A spyware may have attacked Google Chrome users and this may have happened through 32 million extension downloads. According to a report by Reuters, Google said it removed more than 70 of the malicious add-ons from its official Chrome Web Store after being alerted by the researchers last month.
Most extensions are free and so sometimes many unsuspecting users may not know that their details like browsing history are being siphoned by some of the malicious extensions to unknown sources. Just think about the number of people who use Google Chrome which is by far the world’s most used and installed browser. There are now about 5 billon Chrome installs on mobile devices and then there is the huge number of users who share their personal info on Chrome from passwords to personal data like banking details and browsing history which is seldom cleared by many users.
Google now says it is aware of the situation and has now removed over 70 extensions from the Chrome Web Store. A Google spokesperson told Reuters that “When we are alerted of extensions in the Web Store that violate our policies, we take action and use those incidents as training material to improve our automated and manual analyses.”
The security researchers are saying that it is difficult to identify the players behind the spyware as the developers may have submitted the extensions using fake contact information. The other interesting thing about these malicious extensions is that they were designed to avoid detection by your average antivirus software. As Reuters explains, “If someone used the browser to surf the web on a home computer, it would connect to a series of websites and transmit information, the researchers found. Anyone using a corporate network, which would include security services, would not transmit the sensitive information or even reach the malicious versions of the websites.”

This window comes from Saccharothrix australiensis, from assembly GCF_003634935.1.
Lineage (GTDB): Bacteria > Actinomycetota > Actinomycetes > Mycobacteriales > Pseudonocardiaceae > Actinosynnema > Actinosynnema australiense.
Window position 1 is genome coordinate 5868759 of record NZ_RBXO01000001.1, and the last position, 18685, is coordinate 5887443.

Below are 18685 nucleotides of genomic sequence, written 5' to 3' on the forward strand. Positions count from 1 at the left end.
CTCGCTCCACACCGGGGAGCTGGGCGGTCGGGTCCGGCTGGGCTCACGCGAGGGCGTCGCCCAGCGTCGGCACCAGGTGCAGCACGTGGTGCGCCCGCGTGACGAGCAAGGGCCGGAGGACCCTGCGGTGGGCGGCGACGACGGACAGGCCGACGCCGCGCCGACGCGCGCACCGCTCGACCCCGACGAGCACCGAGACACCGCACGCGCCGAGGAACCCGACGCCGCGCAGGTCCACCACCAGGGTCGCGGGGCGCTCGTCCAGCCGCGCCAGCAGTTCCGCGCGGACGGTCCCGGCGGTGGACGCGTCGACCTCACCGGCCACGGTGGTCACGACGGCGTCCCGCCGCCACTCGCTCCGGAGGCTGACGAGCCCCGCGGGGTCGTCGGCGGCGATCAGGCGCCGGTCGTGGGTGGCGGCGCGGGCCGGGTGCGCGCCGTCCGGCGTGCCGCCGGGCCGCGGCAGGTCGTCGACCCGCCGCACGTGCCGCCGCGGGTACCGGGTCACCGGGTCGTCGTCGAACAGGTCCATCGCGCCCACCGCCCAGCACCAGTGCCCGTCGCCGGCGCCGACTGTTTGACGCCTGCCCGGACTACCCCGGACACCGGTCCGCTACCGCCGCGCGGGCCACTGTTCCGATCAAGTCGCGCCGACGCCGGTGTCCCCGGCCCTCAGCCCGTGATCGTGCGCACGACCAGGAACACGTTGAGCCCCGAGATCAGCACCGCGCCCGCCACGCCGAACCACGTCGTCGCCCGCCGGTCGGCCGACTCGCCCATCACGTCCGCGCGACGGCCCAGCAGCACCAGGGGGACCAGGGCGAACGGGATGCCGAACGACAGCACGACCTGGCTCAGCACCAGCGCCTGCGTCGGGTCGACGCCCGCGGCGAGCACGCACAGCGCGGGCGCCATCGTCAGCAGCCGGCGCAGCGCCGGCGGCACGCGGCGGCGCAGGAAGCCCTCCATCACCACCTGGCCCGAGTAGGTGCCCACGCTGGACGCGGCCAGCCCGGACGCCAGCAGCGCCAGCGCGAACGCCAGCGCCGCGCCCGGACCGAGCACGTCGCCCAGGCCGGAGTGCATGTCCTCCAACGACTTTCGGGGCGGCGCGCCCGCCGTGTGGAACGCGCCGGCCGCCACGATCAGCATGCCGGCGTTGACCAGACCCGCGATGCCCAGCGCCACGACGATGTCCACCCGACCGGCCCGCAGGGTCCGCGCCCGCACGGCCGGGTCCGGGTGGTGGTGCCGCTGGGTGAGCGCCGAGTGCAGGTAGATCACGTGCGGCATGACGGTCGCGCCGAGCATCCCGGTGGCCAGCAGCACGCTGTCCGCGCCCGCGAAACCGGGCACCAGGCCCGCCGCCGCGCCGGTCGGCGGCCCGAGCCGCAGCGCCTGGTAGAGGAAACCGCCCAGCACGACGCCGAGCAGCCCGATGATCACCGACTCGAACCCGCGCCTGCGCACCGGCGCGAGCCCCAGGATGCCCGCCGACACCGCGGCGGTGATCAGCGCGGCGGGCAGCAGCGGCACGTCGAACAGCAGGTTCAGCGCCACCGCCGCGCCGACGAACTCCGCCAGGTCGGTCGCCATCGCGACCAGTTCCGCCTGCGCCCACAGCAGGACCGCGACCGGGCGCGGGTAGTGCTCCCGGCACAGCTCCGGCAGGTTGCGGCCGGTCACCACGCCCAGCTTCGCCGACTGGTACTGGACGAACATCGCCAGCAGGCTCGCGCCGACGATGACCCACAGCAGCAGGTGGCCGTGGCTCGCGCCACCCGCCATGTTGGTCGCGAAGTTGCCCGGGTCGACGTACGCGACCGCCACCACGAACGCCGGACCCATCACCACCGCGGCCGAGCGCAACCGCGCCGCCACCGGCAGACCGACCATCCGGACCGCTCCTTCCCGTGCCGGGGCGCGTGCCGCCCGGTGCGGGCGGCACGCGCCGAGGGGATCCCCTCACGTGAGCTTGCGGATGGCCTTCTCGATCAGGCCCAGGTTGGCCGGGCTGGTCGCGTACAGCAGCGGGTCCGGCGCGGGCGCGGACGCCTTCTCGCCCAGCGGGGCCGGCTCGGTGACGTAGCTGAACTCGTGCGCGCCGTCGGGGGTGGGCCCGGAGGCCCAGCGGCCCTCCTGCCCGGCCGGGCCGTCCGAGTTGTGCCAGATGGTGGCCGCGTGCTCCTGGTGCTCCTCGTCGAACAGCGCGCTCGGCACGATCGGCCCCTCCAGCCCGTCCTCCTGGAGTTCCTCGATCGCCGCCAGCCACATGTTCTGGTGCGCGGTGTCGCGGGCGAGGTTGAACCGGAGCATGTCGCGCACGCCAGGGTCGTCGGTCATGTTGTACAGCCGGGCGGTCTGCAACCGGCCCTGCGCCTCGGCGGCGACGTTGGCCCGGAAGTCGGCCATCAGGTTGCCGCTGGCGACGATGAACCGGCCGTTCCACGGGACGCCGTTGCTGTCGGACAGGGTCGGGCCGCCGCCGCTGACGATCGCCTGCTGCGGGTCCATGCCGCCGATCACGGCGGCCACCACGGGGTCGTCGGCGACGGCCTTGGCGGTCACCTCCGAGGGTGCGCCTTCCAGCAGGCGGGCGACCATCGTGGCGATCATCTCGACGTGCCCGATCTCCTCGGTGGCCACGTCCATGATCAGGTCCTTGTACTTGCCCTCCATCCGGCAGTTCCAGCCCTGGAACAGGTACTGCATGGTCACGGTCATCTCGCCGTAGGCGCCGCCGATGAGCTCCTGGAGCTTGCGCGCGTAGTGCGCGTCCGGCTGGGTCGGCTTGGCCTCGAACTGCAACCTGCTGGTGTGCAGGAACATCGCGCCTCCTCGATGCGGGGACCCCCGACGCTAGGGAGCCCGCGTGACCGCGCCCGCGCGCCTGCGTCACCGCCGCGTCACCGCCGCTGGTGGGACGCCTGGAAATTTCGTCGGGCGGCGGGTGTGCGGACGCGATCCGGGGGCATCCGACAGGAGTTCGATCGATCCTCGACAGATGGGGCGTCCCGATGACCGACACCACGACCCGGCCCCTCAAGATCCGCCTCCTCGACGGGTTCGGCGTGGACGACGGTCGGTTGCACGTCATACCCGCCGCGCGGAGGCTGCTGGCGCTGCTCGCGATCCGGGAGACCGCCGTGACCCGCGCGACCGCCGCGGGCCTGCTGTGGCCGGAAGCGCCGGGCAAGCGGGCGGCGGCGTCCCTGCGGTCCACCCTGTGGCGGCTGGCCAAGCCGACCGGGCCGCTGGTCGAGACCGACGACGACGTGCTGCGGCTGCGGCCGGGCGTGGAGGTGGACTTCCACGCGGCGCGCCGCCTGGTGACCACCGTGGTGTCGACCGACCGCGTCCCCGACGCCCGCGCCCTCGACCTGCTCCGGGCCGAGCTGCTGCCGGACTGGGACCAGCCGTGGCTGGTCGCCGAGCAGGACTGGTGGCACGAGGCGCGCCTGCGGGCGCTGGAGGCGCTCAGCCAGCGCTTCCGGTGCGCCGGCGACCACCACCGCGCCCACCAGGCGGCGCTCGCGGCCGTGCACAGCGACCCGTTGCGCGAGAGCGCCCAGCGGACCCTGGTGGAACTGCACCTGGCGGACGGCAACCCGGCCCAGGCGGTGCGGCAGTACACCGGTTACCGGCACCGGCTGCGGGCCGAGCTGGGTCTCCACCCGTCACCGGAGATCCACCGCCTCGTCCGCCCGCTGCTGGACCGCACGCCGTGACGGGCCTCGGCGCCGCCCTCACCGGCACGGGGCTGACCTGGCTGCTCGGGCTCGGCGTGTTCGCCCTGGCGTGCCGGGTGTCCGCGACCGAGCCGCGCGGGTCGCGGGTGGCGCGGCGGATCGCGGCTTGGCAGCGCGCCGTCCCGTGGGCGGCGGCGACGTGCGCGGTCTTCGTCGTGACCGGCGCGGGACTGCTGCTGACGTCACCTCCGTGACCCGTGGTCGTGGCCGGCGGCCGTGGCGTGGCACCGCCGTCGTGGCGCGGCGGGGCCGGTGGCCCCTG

While the identities of these developers remain unknown, the domains they used are about 15,000 which linked with each other. These domains according to Awake Security researchers were bought from an Israeli registrar Galcomm, known formally as CommuniGal Communication Ltd. That said, Galcomm has been absolved of any involvement but as the report notes, they should have at least known what was going on. Galcomm owner Moshe Fogel told Reuters that his company had no knowledge of this in any way. “Galcomm is not involved, and not in complicity with any malicious activity whatsoever,” you can say exactly the opposite, we cooperate with law enforcement and security bodies to prevent as much as we can.”
Google Chrome extensions security have been an issue for a long time and while Google has taken steps to stem the tide in the past years, the problem persists. Sometimes it comes down to the user taking personal responsibility.